For years, families have gathered around games. Whether for the thrill of a good game or the simple pleasure of interacting with each other, traditional board and dice games have had a unique ability to bring families together. One dice game, Farkel, has gained popularity for being fast-paced, risky, and exciting. When seasoned Farkel vets grow a little tired of their normal game, new varieties of the game spring up, including the Legendary Games version, Spicy Farkel.
The object of Spicy Farkel is to be the player with the highest score over 10,000 points after the final round of play.
Number of Players
Spicy Farkel can be played by two or more players, but is best played with three to eight players.
Spicy Farkel requires six special six-sided dice, called "spicy dice" by the game's maker. Each die has one side with red pips. The side with red pips alternates so that each side is represented by one die. Other required equipment are a score sheet and a pencil for keeping score. Dice cups are optional.
Each player takes a turn rolling six dice. Only a one, a five, a three of a kind, three pairs, or a six-die straight earn points. After the turn's first roll, any scoring dice are removed from the rest. If all six dice are set aside for scoring, they are known as "hot dice." Players with "hot dice" can roll all six once more to continue adding to their score, or bank their points. At least one scoring die must be selected. Afterward, the player can pass their turn and bank their points earned or roll the remaining dice at the risk of losing all points earned that round. At the start of subsequent turns, you may choose to roll the dice not set aside for scoring from the previous player's turn. If you score with any of the dice on the first roll, you receive 1,000 points in addition to any points you score. You continue rolling until you either pass or Farkel, then play passes to another player. Play continues until any player reaches 10,000 or more points, causing the start of the final round. The highest score at the end wins.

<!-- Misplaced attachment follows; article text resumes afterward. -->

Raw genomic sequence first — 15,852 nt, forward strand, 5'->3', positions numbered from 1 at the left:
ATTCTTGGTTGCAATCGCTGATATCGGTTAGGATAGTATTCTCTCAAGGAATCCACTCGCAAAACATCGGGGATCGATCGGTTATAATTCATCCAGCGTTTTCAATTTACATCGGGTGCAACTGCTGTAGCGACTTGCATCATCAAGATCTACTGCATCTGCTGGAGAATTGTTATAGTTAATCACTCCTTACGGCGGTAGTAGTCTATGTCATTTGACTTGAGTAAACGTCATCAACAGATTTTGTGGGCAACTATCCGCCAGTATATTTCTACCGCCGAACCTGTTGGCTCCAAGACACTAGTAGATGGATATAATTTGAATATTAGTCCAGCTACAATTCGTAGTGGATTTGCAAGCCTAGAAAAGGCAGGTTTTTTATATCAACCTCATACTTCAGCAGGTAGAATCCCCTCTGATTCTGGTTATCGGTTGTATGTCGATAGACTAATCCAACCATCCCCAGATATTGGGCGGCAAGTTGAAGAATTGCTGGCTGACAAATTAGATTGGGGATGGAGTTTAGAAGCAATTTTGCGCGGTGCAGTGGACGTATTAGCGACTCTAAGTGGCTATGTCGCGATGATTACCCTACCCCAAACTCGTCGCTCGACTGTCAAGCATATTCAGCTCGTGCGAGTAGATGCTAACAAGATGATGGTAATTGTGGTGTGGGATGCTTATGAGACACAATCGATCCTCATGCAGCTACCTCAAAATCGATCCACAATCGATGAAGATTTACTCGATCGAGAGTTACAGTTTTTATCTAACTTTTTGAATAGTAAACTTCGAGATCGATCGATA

If no dice rolled earn points, it is called a Farkel. Getting three Farkels in a row deducts 1,000 points from your score.
During play, rolling one of the red "spicy" sides of the dice doubles your score.
Spicy Farkel scoring is as follows.
1: 100 Points 5: 50 Points Three 1s: 1,000 Points Three 2s: 200 Points Three 3s: 300 Points Three 4s: 400 Points Three 5s: 500 Points Three 6s: 600 Points Straight: 3,000 Points 3 Pairs: 1,500 Points (including 4-of-a-kind and a pair)
A single roll may provide several possible scoring combinations. However, only one score may be selected from the combinations rolled. Combinations count only when made in a single throw, and can not be added together from separate throws.
Winning the Game
Play enters the final round when a player reaches a minimum of 10,000 points. At the end of the round, should more than one player exceed 10,000 points, the player with the highest points wins.